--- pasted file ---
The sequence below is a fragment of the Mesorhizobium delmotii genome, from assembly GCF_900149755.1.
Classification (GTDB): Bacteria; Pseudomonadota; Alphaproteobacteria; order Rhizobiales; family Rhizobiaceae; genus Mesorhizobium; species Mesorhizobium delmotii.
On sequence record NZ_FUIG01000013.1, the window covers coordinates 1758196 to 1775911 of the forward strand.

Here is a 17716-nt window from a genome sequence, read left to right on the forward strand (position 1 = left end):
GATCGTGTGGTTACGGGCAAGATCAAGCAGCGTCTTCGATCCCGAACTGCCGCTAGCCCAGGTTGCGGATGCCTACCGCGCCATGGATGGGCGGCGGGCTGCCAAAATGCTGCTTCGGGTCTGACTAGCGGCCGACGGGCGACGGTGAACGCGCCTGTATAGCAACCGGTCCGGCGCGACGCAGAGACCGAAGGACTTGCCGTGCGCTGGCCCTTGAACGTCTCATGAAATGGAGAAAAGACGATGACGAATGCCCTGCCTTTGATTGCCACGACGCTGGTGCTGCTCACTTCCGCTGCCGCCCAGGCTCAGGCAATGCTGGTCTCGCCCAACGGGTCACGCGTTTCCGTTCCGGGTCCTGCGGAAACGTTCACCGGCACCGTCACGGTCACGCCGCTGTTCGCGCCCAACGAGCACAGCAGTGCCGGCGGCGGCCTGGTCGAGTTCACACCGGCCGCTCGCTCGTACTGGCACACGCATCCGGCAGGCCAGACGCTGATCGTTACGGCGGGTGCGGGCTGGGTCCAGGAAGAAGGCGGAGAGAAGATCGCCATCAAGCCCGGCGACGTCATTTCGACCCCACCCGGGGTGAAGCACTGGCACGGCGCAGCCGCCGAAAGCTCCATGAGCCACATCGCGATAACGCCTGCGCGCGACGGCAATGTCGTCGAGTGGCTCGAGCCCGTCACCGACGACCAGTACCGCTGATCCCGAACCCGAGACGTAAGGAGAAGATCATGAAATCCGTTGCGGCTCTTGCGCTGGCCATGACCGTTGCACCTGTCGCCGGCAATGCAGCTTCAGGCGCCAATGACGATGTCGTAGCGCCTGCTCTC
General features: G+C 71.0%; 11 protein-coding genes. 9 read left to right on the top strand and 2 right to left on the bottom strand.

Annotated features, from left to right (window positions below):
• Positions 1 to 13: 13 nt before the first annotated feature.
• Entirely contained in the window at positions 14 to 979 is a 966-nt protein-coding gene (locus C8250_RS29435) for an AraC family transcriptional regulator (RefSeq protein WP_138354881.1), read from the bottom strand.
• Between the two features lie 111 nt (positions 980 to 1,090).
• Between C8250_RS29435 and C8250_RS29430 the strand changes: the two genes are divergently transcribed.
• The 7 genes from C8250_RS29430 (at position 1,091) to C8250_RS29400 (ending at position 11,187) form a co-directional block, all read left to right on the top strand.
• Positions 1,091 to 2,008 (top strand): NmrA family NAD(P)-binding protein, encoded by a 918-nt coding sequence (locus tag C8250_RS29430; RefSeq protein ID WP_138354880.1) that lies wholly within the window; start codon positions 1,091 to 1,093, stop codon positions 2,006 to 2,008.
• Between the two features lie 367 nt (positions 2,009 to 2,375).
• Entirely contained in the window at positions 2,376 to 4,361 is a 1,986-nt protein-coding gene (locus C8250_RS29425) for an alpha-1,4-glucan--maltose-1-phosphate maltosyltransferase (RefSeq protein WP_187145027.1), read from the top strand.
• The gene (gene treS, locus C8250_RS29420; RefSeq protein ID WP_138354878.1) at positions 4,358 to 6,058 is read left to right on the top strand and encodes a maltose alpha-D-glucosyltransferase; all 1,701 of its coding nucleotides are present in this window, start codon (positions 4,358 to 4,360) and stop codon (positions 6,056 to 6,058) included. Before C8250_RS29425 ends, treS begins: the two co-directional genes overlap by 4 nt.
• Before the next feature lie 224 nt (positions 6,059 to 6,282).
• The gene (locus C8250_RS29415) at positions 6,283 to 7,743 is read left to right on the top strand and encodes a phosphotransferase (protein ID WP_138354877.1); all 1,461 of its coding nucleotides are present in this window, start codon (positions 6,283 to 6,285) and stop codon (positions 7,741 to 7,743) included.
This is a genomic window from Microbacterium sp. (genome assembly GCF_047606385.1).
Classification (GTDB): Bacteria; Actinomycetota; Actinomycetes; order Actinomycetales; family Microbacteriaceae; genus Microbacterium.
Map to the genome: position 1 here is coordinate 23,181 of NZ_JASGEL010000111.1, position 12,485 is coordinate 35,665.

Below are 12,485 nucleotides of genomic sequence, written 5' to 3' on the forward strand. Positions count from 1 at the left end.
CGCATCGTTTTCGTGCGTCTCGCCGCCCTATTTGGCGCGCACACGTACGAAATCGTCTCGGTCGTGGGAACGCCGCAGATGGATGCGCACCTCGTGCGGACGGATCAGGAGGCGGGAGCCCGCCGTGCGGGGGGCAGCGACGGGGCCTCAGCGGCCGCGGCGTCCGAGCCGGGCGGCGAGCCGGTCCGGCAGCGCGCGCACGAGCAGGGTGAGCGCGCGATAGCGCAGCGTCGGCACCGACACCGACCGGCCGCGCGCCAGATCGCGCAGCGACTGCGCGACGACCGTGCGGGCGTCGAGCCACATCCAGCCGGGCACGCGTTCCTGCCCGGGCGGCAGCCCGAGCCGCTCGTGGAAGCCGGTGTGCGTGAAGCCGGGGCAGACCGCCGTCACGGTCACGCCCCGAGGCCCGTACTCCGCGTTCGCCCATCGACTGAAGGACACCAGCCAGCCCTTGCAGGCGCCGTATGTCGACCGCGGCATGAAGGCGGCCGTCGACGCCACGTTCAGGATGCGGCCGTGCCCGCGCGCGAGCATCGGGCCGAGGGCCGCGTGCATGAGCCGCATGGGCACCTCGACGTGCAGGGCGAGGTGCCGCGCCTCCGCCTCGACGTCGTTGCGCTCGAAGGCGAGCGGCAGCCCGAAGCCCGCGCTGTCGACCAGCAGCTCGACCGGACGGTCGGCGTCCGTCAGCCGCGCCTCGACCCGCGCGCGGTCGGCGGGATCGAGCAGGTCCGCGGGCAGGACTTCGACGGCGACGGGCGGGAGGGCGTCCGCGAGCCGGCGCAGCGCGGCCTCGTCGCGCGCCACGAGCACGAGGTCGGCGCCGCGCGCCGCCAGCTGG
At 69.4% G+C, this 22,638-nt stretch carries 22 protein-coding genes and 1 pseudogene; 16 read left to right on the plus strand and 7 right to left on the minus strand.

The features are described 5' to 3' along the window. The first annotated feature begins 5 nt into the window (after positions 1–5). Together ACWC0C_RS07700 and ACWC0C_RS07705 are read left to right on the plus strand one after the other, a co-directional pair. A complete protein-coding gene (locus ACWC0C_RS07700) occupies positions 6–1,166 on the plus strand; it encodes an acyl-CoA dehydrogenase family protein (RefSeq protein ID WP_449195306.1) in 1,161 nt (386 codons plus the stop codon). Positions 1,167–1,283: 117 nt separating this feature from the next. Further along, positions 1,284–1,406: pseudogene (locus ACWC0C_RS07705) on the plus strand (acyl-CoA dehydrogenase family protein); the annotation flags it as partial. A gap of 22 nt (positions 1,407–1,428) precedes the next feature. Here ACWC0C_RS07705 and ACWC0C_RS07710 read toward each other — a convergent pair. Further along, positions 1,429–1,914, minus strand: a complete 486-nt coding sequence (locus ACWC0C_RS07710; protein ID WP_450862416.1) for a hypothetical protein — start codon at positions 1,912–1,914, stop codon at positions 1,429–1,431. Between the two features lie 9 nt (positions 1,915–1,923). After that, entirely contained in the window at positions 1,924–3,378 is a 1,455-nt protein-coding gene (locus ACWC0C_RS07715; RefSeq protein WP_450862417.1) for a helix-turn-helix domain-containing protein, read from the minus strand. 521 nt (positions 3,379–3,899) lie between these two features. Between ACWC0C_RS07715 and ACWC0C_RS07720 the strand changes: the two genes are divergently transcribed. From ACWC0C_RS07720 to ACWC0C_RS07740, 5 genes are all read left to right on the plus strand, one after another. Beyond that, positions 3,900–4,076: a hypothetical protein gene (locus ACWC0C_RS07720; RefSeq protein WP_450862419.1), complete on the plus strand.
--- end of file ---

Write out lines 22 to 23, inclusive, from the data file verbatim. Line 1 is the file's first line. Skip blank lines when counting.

Below are 12,485 nucleotides of genomic sequence, written 5' to 3' on the forward strand. Positions count from 1 at the left end.
CGCATCGTTTTCGTGCGTCTCGCCGCCCTATTTGGCGCGCACACGTACGAAATCGTCTCGGTCGTGGGAACGCCGCAGATGGATGCGCACCTCGTGCGGACGGATCAGGAGGCGGGAGCCCGCCGTGCGGGGGGCAGCGACGGGGCCTCAGCGGCCGCGGCGTCCGAGCCGGGCGGCGAGCCGGTCCGGCAGCGCGCGCACGAGCAGGGTGAGCGCGCGATAGCGCAGCGTCGGCACCGACACCGACCGGCCGCGCGCCAGATCGCGCAGCGACTGCGCGACGACCGTGCGGGCGTCGAGCCACATCCAGCCGGGCACGCGTTCCTGCCCGGGCGGCAGCCCGAGCCGCTCGTGGAAGCCGGTGTGCGTGAAGCCGGGGCAGACCGCCGTCACGGTCACGCCCCGAGGCCCGTACTCCGCGTTCGCCCATCGACTGAAGGACACCAGCCAGCCCTTGCAGGCGCCGTATGTCGACCGCGGCATGAAGGCGGCCGTCGACGCCACGTTCAGGATGCGGCCGTGCCCGCGCGCGAGCATCGGGCCGAGGGCCGCGTGCATGAGCCGCATGGGCACCTCGACGTGCAGGGCGAGGTGCCGCGCCTCCGCCTCGACGTCGTTGCGCTCGAAGGCGAGCGGCAGCCCGAAGCCCGCGCTGTCGACCAGCAGCTCGACCGGACGGTCGGCGTCCGTCAGCCGCGCCTCGACCCGCGCGCGGTCGGCGGGATCGAGCAGGTCCGCGGGCAGGACTTCGACGGCGACGGGCGGGAGGGCGTCCGCGAGCCGGCGCAGCGCGGCCTCGTCGCGCGCCACGAGCACGAGGTCGGCGCCGCGCGCCGCCAGCTGG